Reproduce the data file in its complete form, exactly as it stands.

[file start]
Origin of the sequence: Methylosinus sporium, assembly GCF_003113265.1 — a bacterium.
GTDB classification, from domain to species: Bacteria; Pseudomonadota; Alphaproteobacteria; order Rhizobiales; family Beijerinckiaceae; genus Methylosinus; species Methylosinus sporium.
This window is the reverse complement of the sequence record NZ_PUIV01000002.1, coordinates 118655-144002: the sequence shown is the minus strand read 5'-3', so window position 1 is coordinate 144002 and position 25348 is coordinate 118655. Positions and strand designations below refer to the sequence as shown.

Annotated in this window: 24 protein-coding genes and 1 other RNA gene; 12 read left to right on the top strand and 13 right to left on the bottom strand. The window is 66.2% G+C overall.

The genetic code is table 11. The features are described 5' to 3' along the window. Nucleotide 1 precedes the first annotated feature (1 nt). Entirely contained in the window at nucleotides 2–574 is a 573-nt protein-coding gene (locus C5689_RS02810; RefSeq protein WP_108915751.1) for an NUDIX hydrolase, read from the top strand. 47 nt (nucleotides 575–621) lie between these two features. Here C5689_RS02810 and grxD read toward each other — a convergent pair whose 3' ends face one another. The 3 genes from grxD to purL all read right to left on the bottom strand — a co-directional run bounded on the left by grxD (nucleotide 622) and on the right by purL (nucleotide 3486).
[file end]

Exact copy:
Origin of the sequence: Methylosinus sporium, assembly GCF_003113265.1 — a bacterium.
GTDB classification, from domain to species: Bacteria; Pseudomonadota; Alphaproteobacteria; order Rhizobiales; family Beijerinckiaceae; genus Methylosinus; species Methylosinus sporium.
This window is the reverse complement of the sequence record NZ_PUIV01000002.1, coordinates 118655-144002: the sequence shown is the minus strand read 5'-3', so window position 1 is coordinate 144002 and position 25348 is coordinate 118655. Positions and strand designations below refer to the sequence as shown.

Annotated in this window: 24 protein-coding genes and 1 other RNA gene; 12 read left to right on the top strand and 13 right to left on the bottom strand. The window is 66.2% G+C overall.

The genetic code is table 11. The features are described 5' to 3' along the window. Nucleotide 1 precedes the first annotated feature (1 nt). Entirely contained in the window at nucleotides 2–574 is a 573-nt protein-coding gene (locus C5689_RS02810; RefSeq protein WP_108915751.1) for an NUDIX hydrolase, read from the top strand. 47 nt (nucleotides 575–621) lie between these two features. Here C5689_RS02810 and grxD read toward each other — a convergent pair whose 3' ends face one another. The 3 genes from grxD to purL all read right to left on the bottom strand — a co-directional run bounded on the left by grxD (nucleotide 622) and on the right by purL (nucleotide 3486).